It’s pretty straightforward (conceptually, at least) to change the source or sink to be the ground, which gives you a ‘ground source’ heat pump (also called a geothermal heat pump, which is a bit of a misnomer), or water (from a lake, river, or the ground) which gives you a ‘water source’ heat pump.

The big deal with heat pumps is that because they’re pumping heat, and not generating it, they can have apparent efficiencies greater than 1. That means if you put 100 watts of work into it, you can get more than 100 W of heating (or cooling, but there you’re just heating the outside). Even relatively low efficency heat pumps have a coefficent of performance of 2.5 or 3 these days (meaning: 250 or 300 W heat moved for 100W work). Good ones are 5 or 6.


Temperature of the subsurface varies a great deal with location. once you get a few meters down, the ground temperature tends to be about the average air temperature for a while (to maybe 30 or 40 meters, some places more.), how deep depends a bunch of stuff (water table is a big part.) That means if your average air temperature is below freezing, the ground is frozen too. (permafrost, eh?). If you’re in the american south west, or the sahara, the ground is hot.

some places, like parts of London, have much wamer ground than that, because they’ve been artifically heated. In london’s case, by the tube, the ground is 10 degrees C warmer than it was before the deep lines were built.


Do you happen to have a source for this? I’m nerdily interested in urban heat islands and would like to know how this was measured and whether it’s noticeable at the surface :nerd_face:


This is what we are still hoping to be able to do because it is just so much more efficient because it can exploit the temperature difference to the air both in winter and summer. There is a big push to install these everywhere in Germany right now because lots of homes are still heated with either oil or gas. And heat pumps are supposed to be powered by renewables.

The house still has gas heating at the moment. Oil is not allowed in that area and never was luckily because it is a “water protection” area. (Don’t ask if water shouldn’t be protected everywhere…)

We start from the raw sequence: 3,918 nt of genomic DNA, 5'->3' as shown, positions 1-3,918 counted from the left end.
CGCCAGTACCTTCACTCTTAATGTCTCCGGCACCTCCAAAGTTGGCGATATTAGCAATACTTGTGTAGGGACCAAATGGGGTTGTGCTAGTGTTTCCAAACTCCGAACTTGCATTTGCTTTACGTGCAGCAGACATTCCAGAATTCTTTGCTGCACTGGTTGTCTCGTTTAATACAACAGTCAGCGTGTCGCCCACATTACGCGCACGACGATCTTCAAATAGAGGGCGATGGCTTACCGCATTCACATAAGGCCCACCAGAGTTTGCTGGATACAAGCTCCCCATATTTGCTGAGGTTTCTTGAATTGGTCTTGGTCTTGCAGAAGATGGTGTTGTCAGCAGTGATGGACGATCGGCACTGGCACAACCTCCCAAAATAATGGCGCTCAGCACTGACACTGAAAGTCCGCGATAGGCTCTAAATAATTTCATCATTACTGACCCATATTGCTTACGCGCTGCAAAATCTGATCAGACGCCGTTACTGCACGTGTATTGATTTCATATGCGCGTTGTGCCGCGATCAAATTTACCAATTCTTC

Our apartment is currently heated from a so-called “Blockheizkraftwerk” (dict says: district heating central plant) which I think is powered by the waste heat from the coal plant “down the road” (less than a mile). So yeah fossil fuels ftw… :frowning:

We’ve investigated the possibility of installing solar on the roof of the 2 apartment buildings that make up our “owner’s association” but the legal framework to do this and use the energy for the apartments in the building, does not exist–the only option would be to use the enegy for the “common” areas but that doesn’t need all that much. So the owners decided to make provisions to install solar as soon as the laws change accordingly. It is apparently a rather complicated and quite technical issue that I hear “is being worked on”. There are lots of apartment buildings with big roofs around here.

We’ll definitely install solar on the house to power both the house and whatever type of heat pump we’ll end up installing. The gas heating can’t stay. Originally, we were going to wait a couple of years to install a new heating system but right now it makes sense to order one ASAP. But despite the big push to install more of these, I have yet to see announcements that some big factories have been retooled to produce more of them or that there is a program to teach more tradespeople how to install them. If it weren’t so difficult to get these things done, I think a lot more people that I know would be willing to install both solar and new heating systems.


you can start with the wikipeida and read its sources, London Underground cooling - Wikipedia

If I recall correctly, the the underground trains use about a terrawatt hour of electricity per year. Most of that is converted into heat, using giant resistors. the brakes are eletric motors, the generated current is used to heat resistors. This is standard practice for trains. I think the latest trains are using regenerative braking, where the current is fed into the power grid.
The geology of the area means that the tube absorbs most of that heat, but the ability to absorb more is gone, and some temperatures are rising.